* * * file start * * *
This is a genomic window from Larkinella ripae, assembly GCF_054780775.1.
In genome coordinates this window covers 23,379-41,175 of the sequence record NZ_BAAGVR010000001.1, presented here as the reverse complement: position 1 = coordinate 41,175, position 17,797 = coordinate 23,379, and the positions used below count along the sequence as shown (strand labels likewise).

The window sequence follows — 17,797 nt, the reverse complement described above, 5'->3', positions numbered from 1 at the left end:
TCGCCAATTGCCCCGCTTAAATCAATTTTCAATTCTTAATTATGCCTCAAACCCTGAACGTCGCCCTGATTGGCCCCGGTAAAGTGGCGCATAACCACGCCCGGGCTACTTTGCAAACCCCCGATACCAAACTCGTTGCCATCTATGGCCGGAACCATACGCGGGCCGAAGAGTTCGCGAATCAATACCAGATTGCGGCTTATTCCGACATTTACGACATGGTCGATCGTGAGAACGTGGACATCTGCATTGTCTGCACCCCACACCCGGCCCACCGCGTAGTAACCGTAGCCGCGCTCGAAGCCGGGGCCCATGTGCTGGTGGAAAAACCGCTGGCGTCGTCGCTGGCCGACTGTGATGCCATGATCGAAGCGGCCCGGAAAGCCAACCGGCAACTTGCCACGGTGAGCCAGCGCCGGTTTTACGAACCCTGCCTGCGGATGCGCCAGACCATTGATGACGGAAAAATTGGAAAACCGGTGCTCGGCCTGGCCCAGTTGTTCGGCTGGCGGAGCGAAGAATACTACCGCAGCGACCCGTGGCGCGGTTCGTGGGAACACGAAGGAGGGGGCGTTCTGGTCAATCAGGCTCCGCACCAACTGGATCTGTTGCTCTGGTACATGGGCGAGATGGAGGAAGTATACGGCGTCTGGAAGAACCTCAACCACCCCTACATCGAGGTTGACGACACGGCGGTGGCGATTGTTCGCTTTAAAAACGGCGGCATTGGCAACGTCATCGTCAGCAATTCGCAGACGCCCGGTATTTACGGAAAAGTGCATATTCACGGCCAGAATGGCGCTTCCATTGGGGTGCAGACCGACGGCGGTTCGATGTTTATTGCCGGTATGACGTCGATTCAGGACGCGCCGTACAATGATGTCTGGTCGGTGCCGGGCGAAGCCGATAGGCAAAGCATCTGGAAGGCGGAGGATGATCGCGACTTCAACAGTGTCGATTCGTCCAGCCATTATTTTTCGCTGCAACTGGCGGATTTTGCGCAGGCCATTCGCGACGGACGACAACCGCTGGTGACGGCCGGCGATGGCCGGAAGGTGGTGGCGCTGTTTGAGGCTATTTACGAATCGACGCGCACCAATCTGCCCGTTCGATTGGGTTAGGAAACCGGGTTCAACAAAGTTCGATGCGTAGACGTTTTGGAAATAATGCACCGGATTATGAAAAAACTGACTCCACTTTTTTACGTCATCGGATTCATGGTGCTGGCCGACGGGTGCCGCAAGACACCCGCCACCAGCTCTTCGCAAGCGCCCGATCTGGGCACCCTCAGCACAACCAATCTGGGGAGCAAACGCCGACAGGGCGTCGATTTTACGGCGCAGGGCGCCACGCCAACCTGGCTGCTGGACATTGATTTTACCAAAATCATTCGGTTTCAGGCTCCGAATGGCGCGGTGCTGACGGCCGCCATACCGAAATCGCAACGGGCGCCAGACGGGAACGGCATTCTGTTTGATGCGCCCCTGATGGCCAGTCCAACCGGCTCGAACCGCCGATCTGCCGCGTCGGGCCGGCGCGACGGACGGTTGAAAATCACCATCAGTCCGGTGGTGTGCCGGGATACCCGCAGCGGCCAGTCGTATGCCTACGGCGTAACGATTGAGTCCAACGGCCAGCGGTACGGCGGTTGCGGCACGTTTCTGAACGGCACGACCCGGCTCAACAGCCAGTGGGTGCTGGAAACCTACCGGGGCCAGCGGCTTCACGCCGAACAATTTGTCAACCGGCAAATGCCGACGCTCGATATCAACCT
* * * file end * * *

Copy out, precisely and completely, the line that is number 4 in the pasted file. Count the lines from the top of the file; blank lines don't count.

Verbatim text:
TCGCCAATTGCCCCGCTTAAATCAATTTTCAATTCTTAATTATGCCTCAAACCCTGAACGTCGCCCTGATTGGCCCCGGTAAAGTGGCGCATAACCACGCCCGGGCTACTTTGCAAACCCCCGATACCAAACTCGTTGCCATCTATGGCCGGAACCATACGCGGGCCGAAGAGTTCGCGAATCAATACCAGATTGCGGCTTATTCCGACATTTACGACATGGTCGATCGTGAGAACGTGGACATCTGCATTGTCTGCACCCCACACCCGGCCCACCGCGTAGTAACCGTAGCCGCGCTCGAAGCCGGGGCCCATGTGCTGGTGGAAAAACCGCTGGCGTCGTCGCTGGCCGACTGTGATGCCATGATCGAAGCGGCCCGGAAAGCCAACCGGCAACTTGCCACGGTGAGCCAGCGCCGGTTTTACGAACCCTGCCTGCGGATGCGCCAGACCATTGATGACGGAAAAATTGGAAAACCGGTGCTCGGCCTGGCCCAGTTGTTCGGCTGGCGGAGCGAAGAATACTACCGCAGCGACCCGTGGCGCGGTTCGTGGGAACACGAAGGAGGGGGCGTTCTGGTCAATCAGGCTCCGCACCAACTGGATCTGTTGCTCTGGTACATGGGCGAGATGGAGGAAGTATACGGCGTCTGGAAGAACCTCAACCACCCCTACATCGAGGTTGACGACACGGCGGTGGCGATTGTTCGCTTTAAAAACGGCGGCATTGGCAACGTCATCGTCAGCAATTCGCAGACGCCCGGTATTTACGGAAAAGTGCATATTCACGGCCAGAATGGCGCTTCCATTGGGGTGCAGACCGACGGCGGTTCGATGTTTATTGCCGGTATGACGTCGATTCAGGACGCGCCGTACAATGATGTCTGGTCGGTGCCGGGCGAAGCCGATAGGCAAAGCATCTGGAAGGCGGAGGATGATCGCGACTTCAACAGTGTCGATTCGTCCAGCCATTATTTTTCGCTGCAACTGGCGGATTTTGCGCAGGCCATTCGCGACGGACGACAACCGCTGGTGACGGCCGGCGATGGCCGGAAGGTGGTGGCGCTGTTTGAGGCTATTTACGAATCGACGCGCACCAATCTGCCCGTTCGATTGGGTTAGGAAACCGGGTTCAACAAAGTTCGATGCGTAGACGTTTTGGAAATAATGCACCGGATTATGAAAAAACTGACTCCACTTTTTTACGTCATCGGATTCATGGTGCTGGCCGACGGGTGCCGCAAGACACCCGCCACCAGCTCTTCGCAAGCGCCCGATCTGGGCACCCTCAGCACAACCAATCTGGGGAGCAAACGCCGACAGGGCGTCGATTTTACGGCGCAGGGCGCCACGCCAACCTGGCTGCTGGACATTGATTTTACCAAAATCATTCGGTTTCAGGCTCCGAATGGCGCGGTGCTGACGGCCGCCATACCGAAATCGCAACGGGCGCCAGACGGGAACGGCATTCTGTTTGATGCGCCCCTGATGGCCAGTCCAACCGGCTCGAACCGCCGATCTGCCGCGTCGGGCCGGCGCGACGGACGGTTGAAAATCACCATCAGTCCGGTGGTGTGCCGGGATACCCGCAGCGGCCAGTCGTATGCCTACGGCGTAACGATTGAGTCCAACGGCCAGCGGTACGGCGGTTGCGGCACGTTTCTGAACGGCACGACCCGGCTCAACAGCCAGTGGGTGCTGGAAACCTACCGGGGCCAGCGGCTTCACGCCGAACAATTTGTCAACCGGCAAATGCCGACGCTCGATATCAACCT